By Peter Hunt
Political correspondent, BBC News
Withdrawal from Europe is UKIP's founding principle and raison d'etre. But at this election they do not want to be seen as an EU-obsessed one-trick pony.
So in a cramped room to launch their manifesto, other policies tripped off the tongues of the party's big beasts.
These include cutting government spending by £50bn next year; moving two million jobs out of the public sector into the private sector; a flat rate of tax; a five-year freeze on immigrants settling here; and an increase in spending on defence 40%.
UKIP also wants to introduce a ban on the wearing of the burka in public buildings and other places like banks and shopping centres.
At his news conference, the party leader, Lord Pearson, confessed he had been blissfully unaware that his own manifesto contained a pledge to ban the burka in certain private buildings. The party accepts it is an "aspiration" which is surrounded by practical difficulties.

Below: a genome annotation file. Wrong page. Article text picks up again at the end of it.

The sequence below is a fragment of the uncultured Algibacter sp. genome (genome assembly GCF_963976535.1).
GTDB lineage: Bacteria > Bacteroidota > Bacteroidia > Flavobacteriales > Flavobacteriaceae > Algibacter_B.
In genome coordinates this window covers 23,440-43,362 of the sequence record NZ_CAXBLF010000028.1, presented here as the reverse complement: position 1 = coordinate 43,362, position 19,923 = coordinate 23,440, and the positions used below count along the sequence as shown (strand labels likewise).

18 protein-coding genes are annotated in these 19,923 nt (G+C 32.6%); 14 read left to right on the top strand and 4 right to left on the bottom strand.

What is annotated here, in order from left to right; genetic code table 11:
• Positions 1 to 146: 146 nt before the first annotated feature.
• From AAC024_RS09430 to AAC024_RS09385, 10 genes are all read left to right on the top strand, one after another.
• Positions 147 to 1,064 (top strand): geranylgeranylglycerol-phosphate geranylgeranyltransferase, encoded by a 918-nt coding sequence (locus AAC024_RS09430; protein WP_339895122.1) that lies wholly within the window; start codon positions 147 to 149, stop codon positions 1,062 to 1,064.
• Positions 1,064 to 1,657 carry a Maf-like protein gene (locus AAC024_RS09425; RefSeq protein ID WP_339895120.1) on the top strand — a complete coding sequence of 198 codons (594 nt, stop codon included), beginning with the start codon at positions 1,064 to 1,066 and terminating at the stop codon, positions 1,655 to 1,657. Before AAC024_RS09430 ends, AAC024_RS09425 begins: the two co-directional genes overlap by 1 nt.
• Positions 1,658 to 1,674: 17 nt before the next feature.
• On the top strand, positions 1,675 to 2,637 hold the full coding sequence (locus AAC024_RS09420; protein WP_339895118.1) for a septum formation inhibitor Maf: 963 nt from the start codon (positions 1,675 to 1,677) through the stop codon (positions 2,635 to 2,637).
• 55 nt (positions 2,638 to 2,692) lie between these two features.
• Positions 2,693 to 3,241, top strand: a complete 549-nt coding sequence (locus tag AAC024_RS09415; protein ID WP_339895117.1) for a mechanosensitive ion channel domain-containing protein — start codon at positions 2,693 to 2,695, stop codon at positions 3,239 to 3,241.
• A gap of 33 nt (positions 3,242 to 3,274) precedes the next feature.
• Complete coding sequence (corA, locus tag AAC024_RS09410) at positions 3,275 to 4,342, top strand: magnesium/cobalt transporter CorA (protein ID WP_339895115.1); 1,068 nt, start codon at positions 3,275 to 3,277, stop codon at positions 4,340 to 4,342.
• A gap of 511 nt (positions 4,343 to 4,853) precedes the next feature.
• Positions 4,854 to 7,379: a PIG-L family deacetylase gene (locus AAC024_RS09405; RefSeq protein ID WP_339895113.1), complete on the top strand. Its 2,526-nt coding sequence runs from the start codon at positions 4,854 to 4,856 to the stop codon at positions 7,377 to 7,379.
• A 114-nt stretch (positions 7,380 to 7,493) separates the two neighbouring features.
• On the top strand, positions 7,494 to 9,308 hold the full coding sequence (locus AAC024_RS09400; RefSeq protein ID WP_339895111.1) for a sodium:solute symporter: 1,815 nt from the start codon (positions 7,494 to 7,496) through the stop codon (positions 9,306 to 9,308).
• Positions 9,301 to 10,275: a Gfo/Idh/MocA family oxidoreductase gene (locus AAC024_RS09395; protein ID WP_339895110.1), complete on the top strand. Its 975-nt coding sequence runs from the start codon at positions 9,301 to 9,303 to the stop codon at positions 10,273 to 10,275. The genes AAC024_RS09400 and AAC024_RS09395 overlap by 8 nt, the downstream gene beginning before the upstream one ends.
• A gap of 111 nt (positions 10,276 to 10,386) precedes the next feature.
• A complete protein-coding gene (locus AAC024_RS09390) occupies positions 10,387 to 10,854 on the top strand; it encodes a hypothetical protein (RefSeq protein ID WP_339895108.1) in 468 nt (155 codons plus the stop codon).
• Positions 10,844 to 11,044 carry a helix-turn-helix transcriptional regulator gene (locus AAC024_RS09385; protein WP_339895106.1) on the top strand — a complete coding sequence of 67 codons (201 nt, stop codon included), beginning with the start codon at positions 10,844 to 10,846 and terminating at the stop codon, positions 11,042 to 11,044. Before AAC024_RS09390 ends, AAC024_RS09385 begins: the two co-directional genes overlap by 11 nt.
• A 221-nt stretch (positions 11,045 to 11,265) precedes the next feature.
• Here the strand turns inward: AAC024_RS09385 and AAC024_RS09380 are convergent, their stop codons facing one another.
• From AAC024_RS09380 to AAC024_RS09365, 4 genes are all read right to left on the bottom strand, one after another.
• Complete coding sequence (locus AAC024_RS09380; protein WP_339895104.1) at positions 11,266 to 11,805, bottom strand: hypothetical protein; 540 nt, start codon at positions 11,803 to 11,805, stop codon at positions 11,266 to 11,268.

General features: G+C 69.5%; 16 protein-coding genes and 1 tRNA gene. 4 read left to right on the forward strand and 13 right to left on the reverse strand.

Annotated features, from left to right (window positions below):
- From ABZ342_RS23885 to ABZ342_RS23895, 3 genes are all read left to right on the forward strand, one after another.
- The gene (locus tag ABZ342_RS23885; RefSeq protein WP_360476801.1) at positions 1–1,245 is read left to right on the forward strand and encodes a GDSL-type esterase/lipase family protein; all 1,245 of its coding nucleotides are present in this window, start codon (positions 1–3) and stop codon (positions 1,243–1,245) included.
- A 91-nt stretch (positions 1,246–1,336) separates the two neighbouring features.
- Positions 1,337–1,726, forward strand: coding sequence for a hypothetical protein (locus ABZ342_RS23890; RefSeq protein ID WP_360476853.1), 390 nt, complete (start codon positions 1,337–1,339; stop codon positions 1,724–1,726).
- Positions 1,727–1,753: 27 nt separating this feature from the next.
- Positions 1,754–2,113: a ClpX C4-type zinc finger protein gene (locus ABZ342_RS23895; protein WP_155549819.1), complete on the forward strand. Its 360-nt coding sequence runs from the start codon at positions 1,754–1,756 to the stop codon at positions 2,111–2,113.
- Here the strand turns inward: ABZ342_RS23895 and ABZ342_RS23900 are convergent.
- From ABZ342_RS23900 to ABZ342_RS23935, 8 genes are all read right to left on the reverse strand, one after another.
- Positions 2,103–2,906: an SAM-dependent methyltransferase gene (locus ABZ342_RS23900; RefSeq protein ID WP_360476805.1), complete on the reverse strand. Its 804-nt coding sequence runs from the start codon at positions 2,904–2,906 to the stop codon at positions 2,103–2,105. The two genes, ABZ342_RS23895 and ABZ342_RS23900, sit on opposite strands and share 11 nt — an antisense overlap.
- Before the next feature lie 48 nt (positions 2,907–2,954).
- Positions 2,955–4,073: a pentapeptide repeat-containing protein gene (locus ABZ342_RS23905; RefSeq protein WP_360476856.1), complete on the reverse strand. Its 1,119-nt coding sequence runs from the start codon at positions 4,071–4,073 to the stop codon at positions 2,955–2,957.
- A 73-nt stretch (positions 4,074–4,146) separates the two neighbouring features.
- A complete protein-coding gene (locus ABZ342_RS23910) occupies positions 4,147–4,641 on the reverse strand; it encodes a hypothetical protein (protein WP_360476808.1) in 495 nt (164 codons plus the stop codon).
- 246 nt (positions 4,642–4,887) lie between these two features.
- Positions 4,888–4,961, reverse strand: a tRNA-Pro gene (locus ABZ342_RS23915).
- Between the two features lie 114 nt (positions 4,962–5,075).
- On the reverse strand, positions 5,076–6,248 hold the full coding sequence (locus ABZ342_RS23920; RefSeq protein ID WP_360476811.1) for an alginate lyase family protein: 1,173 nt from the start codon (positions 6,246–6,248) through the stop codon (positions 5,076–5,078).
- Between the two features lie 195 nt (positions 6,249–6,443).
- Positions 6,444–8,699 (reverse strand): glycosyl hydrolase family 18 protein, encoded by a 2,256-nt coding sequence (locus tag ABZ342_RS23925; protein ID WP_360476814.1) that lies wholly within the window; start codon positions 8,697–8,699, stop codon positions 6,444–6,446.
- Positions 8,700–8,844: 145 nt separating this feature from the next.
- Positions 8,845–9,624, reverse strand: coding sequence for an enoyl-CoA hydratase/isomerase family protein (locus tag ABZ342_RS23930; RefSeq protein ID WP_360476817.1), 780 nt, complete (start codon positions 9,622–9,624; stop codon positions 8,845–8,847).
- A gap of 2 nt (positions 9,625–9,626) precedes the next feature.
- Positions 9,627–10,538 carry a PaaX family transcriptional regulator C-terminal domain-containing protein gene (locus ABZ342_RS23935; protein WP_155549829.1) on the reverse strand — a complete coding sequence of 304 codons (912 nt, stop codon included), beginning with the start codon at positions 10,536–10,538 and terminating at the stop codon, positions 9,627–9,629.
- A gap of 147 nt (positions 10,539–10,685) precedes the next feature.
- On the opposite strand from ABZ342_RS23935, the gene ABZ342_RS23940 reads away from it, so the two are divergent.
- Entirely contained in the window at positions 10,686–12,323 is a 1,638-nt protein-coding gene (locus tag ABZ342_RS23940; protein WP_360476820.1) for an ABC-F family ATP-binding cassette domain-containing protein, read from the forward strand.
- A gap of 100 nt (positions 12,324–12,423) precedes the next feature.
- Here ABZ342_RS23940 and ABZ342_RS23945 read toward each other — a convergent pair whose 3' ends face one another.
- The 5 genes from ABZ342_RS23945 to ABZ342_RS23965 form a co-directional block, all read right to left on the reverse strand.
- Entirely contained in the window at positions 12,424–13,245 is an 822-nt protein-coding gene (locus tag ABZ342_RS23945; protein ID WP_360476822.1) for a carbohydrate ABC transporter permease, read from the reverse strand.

'Country before party'
But Europe remains their core message.
To achieve their goal of an amicable parting of the ways, UKIP are prepared to embrace tactical voting in certain areas - putting country before party, as they put it.
They have identified six Conservative candidates and one Labour candidate who are committed Eurosceptics.
These individuals have not asked for it, but they are going to get UKIP help. The party will tell their supporters in these constituencies to vote for their would-be opponents.
Lord Pearson accepts this is a risky strategy which may give more seats to the Tories. He says his goal is a hung Parliament - his hope is that whoever forms the next government will only be able to do so if they promise a referendum on the EU.
Such a dream will only have any prospect of becoming a reality if UKIP can secure seats and influence in the Commons.
They have no MPs. They are pursuing an elusive breakthrough, translating success in the European elections - they have 12 MEPs and last time came second ahead of Labour - into tangible results next month.
Nigel Farage, one of the UKIP candidates seeking parliamentary power, dismissed the suggestion they had no chance in a first-past-the-post General Election. As he put it, "Don't completely write us off".